Source: Brian Boyle, PT, DPT
Did you know that in 2003, the World Health Organization (WHO) reported musculoskeletal disorders were the most frequent causes of physical disability? Fast forward to today and musculoskeletal injuries continue to account for the greatest overall spend in medical related costs for employers. So if we know these injuries are so prevalent, why are these injuries still such a problem?
Where’s the Silver Bullet?
One explanation is that employers may be only looking at the easily defined areas of potential injury such as external loads and forces in material handling. Another explanation is that the solutions many employers are implementing may not be specific enough to their workplace.
Research has shown us that musculoskeletal injury is not typically caused by any one variable and is often multifactorial. First conceptualized in 2001 by the National Research Council, it was theorized that both the workplace and the person each had a part in injury incidence. External loads, organizational factors and social context are all contributing factors from the workplace. Variables such as biomechanical loads, mechanical strain and the tolerance to them by the individual and pain/discomfort or impairment/disability experienced daily by the employee will then also have an impact on the function and performance of the person at work and will contribute to potential injury and injury rates. [i]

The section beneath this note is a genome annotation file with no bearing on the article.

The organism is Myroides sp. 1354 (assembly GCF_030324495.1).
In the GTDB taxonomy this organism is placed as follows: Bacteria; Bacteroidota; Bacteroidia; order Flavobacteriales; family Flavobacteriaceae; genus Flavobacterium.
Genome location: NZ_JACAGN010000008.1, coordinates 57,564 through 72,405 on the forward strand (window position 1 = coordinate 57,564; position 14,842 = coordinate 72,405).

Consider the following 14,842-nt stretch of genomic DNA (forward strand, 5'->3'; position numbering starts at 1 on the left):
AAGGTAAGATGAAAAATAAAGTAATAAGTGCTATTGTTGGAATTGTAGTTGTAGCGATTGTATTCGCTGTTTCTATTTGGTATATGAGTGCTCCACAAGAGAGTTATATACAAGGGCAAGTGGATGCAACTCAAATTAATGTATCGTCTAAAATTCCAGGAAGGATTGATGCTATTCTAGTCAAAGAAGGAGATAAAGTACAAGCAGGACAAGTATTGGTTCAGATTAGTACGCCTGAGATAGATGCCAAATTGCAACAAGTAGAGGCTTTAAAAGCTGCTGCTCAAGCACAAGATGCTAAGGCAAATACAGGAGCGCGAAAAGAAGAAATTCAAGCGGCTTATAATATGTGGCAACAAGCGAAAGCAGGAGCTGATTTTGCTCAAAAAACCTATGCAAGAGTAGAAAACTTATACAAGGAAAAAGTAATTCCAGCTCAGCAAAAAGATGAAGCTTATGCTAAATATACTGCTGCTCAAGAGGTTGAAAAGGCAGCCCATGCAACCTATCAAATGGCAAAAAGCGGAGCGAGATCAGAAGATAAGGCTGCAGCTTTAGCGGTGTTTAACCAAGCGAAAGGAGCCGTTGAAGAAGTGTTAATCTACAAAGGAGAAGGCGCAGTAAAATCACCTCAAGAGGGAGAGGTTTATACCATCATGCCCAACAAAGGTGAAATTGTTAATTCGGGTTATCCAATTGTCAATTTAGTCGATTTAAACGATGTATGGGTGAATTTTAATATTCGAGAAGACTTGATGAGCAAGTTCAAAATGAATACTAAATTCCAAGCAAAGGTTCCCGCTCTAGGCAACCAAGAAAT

Critical Safety Mechanism—Your Employees
The most important safety mechanism you as an employer can have in place is your employees. Employees are the eyes, the ears, the hands, the brains, the feet which control the machines, operate the equipment, who climb the ladders and so on. They are better equipped than any machine or safety measure to assess, react to and avoid dangerous situations when properly trained in how to prevent injury or avoid it. Unfortunately, sometimes training isn’t enough though.
Remove Discomfort, Keep Employees
With the unemployment rate as low as it is right now, people may be more likely to change jobs as pay and benefits become more competitive or to get away from a job which hurt them previously. As the new employer you may have an employee who is reporting to your job site with some sort of discomfort or physical impairment. We know the safest workforce is made up of employees who are highly trained, safety conscious and free of pain/discomfort. These employees are more likely to be aware of their surroundings and not distracted by their impairments which improves their safety and the safety of those around them. Putting systems in place and providing services onsite to help make sure employees receive coaching can greatly increase the chances of minimizing accidents, improving your current workforce and reducing turnover.
An onsite therapist can be a great resource for your company to not only help assess the workplace for any potential risks, but to also help reduce employee pain/discomfort should it occur. If you would like more information, contact WorkWell today.